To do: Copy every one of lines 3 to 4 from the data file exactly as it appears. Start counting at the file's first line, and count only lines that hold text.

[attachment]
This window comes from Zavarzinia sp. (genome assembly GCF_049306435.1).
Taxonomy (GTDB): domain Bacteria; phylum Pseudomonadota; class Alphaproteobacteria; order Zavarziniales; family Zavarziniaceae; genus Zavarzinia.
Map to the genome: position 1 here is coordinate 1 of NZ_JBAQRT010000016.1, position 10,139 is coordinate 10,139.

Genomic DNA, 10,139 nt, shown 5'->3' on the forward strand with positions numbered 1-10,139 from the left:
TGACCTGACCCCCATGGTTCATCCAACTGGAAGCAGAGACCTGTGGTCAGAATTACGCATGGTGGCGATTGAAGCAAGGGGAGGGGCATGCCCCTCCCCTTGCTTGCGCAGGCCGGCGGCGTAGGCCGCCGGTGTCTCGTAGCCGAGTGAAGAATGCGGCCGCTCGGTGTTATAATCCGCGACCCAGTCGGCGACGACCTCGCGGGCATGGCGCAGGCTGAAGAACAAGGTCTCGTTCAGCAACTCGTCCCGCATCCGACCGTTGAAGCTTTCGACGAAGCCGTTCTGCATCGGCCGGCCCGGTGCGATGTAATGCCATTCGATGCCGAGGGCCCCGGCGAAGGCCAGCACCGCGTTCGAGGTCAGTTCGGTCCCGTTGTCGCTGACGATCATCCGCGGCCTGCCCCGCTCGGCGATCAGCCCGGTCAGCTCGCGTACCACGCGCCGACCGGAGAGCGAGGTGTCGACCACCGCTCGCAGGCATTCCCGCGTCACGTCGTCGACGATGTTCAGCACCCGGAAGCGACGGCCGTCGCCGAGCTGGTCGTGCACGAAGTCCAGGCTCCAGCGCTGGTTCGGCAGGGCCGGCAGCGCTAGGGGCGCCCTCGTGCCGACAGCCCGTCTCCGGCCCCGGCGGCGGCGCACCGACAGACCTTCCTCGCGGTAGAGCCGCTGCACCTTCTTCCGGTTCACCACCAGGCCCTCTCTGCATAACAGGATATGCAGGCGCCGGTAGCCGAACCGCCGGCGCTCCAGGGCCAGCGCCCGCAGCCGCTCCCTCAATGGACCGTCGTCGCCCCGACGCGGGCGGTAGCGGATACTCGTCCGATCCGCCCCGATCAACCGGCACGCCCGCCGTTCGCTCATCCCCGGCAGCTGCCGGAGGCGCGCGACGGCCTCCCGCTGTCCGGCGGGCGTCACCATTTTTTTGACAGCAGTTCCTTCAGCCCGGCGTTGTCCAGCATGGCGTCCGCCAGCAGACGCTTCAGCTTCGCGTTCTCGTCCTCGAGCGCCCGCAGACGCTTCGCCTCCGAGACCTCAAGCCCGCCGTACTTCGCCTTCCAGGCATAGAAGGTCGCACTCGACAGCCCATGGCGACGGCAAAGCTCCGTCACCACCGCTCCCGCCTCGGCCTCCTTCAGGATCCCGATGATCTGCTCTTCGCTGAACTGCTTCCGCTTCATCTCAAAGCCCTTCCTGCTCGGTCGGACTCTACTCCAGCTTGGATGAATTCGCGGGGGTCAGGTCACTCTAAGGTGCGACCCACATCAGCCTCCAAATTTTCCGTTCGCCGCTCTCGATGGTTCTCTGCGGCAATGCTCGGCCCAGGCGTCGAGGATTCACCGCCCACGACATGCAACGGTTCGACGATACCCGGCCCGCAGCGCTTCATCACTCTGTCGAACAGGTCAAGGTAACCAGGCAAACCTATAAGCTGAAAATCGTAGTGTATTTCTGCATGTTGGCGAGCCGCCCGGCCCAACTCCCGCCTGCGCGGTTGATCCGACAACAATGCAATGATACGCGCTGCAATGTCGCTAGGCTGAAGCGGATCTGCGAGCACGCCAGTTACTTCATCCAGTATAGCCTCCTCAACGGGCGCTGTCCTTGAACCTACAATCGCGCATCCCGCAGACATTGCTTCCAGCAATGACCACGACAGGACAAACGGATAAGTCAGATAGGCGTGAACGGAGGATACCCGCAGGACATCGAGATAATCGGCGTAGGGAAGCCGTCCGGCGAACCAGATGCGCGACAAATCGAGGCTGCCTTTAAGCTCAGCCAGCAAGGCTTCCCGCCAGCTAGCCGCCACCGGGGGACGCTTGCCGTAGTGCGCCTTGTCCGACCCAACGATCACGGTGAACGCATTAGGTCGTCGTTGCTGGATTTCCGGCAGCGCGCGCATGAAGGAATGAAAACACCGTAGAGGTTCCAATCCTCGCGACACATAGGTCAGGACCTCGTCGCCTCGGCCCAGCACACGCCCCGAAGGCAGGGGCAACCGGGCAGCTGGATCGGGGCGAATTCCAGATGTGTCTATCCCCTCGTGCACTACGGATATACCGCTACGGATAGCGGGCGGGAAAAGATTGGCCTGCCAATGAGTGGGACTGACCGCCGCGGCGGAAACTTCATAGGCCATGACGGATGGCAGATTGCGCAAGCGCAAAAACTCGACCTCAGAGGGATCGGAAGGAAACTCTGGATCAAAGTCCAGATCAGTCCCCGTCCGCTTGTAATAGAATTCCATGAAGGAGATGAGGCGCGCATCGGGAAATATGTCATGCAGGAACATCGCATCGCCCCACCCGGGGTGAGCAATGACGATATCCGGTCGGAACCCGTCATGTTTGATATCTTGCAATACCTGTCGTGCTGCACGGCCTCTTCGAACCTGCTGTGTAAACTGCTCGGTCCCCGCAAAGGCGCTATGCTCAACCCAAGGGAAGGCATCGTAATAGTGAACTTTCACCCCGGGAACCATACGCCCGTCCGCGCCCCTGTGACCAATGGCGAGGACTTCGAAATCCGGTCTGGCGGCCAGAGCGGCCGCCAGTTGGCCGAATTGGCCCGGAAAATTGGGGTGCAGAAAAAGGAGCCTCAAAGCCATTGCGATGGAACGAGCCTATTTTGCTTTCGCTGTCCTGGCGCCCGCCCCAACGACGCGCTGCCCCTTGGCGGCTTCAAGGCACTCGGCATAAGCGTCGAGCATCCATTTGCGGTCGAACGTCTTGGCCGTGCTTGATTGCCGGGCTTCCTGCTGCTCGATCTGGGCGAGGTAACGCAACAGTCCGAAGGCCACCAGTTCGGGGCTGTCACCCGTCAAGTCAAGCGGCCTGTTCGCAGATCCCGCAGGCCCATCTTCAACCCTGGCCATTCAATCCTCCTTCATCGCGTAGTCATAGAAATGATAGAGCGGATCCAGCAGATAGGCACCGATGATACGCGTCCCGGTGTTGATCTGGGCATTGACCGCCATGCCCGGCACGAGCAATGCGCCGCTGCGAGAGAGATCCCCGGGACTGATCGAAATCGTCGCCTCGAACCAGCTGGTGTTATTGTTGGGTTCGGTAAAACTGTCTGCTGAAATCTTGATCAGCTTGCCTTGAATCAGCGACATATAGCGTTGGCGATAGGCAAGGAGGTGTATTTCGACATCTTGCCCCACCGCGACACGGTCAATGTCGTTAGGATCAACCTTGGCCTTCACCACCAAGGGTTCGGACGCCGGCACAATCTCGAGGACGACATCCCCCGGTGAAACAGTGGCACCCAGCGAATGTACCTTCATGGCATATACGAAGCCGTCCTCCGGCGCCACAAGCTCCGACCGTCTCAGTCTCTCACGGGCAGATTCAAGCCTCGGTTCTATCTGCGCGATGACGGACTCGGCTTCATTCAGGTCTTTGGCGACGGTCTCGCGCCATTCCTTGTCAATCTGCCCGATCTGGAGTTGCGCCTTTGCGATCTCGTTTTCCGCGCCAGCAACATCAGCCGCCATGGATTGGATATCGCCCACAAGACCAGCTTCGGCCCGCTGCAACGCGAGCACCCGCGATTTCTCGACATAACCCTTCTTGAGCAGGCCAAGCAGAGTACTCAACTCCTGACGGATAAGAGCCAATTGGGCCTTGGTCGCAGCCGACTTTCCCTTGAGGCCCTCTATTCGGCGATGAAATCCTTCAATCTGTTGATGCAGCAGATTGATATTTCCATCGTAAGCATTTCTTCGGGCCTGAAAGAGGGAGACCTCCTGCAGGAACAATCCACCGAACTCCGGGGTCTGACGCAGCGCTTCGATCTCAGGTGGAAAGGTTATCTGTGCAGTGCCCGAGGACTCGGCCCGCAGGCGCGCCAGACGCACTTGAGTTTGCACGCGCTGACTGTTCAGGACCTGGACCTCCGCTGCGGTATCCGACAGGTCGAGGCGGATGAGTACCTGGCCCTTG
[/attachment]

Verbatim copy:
Map to the genome: position 1 here is coordinate 1 of NZ_JBAQRT010000016.1, position 10,139 is coordinate 10,139.

Genomic DNA, 10,139 nt, shown 5'->3' on the forward strand with positions numbered 1-10,139 from the left: